When Abby suffers a mild concussion after getting hit by her son's baseball, she begins to yearn for a life of excitement outside the realm of her house, wife and kids. In a dramatic attempt at escape, she secretly buys a small pied-a-terre in New York where she becomes a high-class escort named Eleanor and indulges in days and nights of female pleasure which she sees as the ultimate release. However, things get complicated when her two lives cross over and she is set up on a 'date' with a woman she recognises from her hometown, Sam. Nonetheless, the women quickly get over their shock and waste no time in setting out on a full-blown passionate affair. When the women begin to regularly bump into each other in other circumstances, Sam begins to suspect that she is being followed and when Abby discovers she is in a happy relationship with a man, things get even more complicated. Abby herself is shocked by her inability to separate her feelings and starts to suffer the backlash of her no-strings exploits.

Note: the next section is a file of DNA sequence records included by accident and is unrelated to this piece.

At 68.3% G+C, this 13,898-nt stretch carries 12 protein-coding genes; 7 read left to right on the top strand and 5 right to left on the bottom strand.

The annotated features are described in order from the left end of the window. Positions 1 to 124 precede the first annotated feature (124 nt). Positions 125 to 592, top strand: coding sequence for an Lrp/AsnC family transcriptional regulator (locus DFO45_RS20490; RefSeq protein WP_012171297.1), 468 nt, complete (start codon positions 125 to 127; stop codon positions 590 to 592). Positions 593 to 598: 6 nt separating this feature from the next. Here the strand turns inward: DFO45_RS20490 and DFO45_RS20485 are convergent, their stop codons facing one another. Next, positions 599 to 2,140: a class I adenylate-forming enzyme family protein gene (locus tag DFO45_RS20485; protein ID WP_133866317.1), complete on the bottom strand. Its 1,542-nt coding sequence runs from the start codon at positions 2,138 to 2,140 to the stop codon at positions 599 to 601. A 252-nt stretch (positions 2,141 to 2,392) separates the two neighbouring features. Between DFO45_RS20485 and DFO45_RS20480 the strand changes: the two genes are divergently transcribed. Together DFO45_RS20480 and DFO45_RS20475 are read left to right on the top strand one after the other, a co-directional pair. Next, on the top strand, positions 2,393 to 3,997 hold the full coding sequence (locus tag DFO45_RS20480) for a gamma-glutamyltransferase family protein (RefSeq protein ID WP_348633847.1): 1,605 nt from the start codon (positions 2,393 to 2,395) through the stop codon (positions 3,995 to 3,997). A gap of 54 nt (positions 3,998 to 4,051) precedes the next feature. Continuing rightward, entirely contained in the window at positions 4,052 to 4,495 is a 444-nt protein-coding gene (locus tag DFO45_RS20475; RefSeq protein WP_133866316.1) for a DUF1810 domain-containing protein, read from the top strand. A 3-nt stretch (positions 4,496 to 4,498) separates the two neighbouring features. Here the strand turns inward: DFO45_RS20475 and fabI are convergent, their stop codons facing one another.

Continue: Concussion - Green Band Trailer
Abby is a lesbian whose life seems wonderful on the outside with her wife, kids and a beautiful house. However, after an incident whereby she got struck hard in the head by her son's baseball, she begins to suffer from a concussion that convinces her to seek other pleasures in life. In order to live a life that she believes offers more excitement, she buys a small apartment in Manhattan and becomes a high-class escort named Eleanor for other women seeking similar thrills. Letting her desires reign free gives her a sense of liberation, that is, until she is set up on a 'date' with Sam - a woman she knows from her town. The women are shocked, but the pair embark on an illicit no-strings affair anyway and, understandably, wind up bumping into each other in various parts of the city. However, when Abby discovers Sam is with a man, she finds that she now has to deal with some unwarranted emotions towards her new lover.